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Belarus to stop importing certain foods from unfriendly countries starting 1 January

MINSK (BelTA) – On 1 January 2022 Belarus will introduce a food embargo against a number of products from countries, which take unfriendly actions against the Belarusian state, the press service of the Belarusian government told BelTA as it commented on the Council of Ministers' resolution No.700 “On the application of special measures in relation to certain types of goods” of 6 December 2021.

According to the source, the Belarusian government has taken measures in response to continued attempts of the collective West to use sanctions to pressure the country. In line with the Council of Ministers' resolution a food embargo will be introduced on 1 January 2022 against a broad range of goods made in the countries, which pursue a discriminative policy and take unfriendly actions against Belarus. In January-October 2021 alone Belarus imported over $530 million worth of food and food commodities from such countries. The products that constitute the core of this import will be embargoed starting next year.

The prohibition will apply to a number of imports from the European Union and its member states, from the United States of America, Canada, Norway, Albania, Iceland, North Macedonia, the United Kingdom of Great Britain and Northern Ireland, Montenegro, and Switzerland.

The list of prohibited goods includes pigs, meat of cattle, pork, a number of byproducts, salted meat, meat in brine, dried or smoked meat, food flour from meat or meat by-products, milk and dairy products (with some exceptions), vegetables other than those intended for sowing, fruits and nuts, pork fat and poultry fat, fat of cattle, fat of sheep or goats, lard stearin and other animal oils, sausages and similar products, confectionery, salt and other goods.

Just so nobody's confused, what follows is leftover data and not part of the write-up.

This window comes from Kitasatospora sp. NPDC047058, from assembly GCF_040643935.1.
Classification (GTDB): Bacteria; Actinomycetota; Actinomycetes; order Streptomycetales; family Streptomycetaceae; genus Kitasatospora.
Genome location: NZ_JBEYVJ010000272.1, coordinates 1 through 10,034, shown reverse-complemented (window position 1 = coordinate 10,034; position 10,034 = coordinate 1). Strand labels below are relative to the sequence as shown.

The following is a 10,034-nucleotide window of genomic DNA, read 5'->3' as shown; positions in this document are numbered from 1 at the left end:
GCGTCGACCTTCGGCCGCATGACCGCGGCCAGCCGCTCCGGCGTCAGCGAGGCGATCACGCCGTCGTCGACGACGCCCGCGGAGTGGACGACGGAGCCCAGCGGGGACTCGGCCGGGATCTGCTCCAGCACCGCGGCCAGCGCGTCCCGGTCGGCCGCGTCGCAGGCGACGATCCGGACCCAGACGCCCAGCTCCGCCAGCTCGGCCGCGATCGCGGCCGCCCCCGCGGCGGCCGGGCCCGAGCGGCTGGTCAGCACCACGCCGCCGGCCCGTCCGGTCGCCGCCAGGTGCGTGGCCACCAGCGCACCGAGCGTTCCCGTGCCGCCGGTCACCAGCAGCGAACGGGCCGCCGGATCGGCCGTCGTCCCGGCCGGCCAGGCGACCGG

The Belarusian government press service said: “Interests of Belarusian citizens still remain the most important priority for Belarus. The head of state has repeatedly called for taking reciprocal measures without hurting the population. This is why the Council of Ministers' resolution contains a number of exemptions. In particular, it will not apply to goods, which Belarusians import for personal consumption. It will not apply, for instance, to baby food and a number of other critical imports either.”

At the same time measures will be taken to balance the consumer market, including by satisfying the demand with products of Belarusian make. Importers, producers, and retail chains will be encouraged to replace the goods, which are not made in Belarus, with imports from friendly countries.

Belarus retains the right to expand the list of prohibited goods if more destructive actions are taken against the country.

A regulation on quotas for importing certain kinds of goods was also passed.